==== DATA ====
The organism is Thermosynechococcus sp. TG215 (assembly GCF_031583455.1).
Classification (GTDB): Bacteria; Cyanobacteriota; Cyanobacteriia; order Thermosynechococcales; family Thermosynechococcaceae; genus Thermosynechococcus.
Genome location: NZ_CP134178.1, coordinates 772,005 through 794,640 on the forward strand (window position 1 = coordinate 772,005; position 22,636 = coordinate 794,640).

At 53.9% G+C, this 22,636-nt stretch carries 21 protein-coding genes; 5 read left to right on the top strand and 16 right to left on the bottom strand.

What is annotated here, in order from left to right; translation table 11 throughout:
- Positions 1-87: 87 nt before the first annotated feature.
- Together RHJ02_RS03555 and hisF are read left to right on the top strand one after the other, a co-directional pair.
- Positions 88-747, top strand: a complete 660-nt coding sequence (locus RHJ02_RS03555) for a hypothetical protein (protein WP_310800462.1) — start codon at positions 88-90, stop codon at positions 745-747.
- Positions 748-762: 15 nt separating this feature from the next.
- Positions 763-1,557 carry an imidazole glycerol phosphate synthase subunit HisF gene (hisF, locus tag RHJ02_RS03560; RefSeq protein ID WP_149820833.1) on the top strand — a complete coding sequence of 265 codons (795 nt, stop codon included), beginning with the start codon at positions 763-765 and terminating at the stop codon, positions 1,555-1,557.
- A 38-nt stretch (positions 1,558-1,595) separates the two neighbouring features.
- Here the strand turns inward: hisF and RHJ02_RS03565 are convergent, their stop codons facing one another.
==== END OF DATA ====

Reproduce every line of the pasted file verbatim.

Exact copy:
The organism is Thermosynechococcus sp. TG215 (assembly GCF_031583455.1).
Classification (GTDB): Bacteria; Cyanobacteriota; Cyanobacteriia; order Thermosynechococcales; family Thermosynechococcaceae; genus Thermosynechococcus.
Genome location: NZ_CP134178.1, coordinates 772,005 through 794,640 on the forward strand (window position 1 = coordinate 772,005; position 22,636 = coordinate 794,640).

At 53.9% G+C, this 22,636-nt stretch carries 21 protein-coding genes; 5 read left to right on the top strand and 16 right to left on the bottom strand.

What is annotated here, in order from left to right; translation table 11 throughout:
- Positions 1-87: 87 nt before the first annotated feature.
- Together RHJ02_RS03555 and hisF are read left to right on the top strand one after the other, a co-directional pair.
- Positions 88-747, top strand: a complete 660-nt coding sequence (locus RHJ02_RS03555) for a hypothetical protein (protein WP_310800462.1) — start codon at positions 88-90, stop codon at positions 745-747.
- Positions 748-762: 15 nt separating this feature from the next.
- Positions 763-1,557 carry an imidazole glycerol phosphate synthase subunit HisF gene (hisF, locus tag RHJ02_RS03560; RefSeq protein ID WP_149820833.1) on the top strand — a complete coding sequence of 265 codons (795 nt, stop codon included), beginning with the start codon at positions 763-765 and terminating at the stop codon, positions 1,555-1,557.
- A 38-nt stretch (positions 1,558-1,595) separates the two neighbouring features.
- Here the strand turns inward: hisF and RHJ02_RS03565 are convergent, their stop codons facing one another.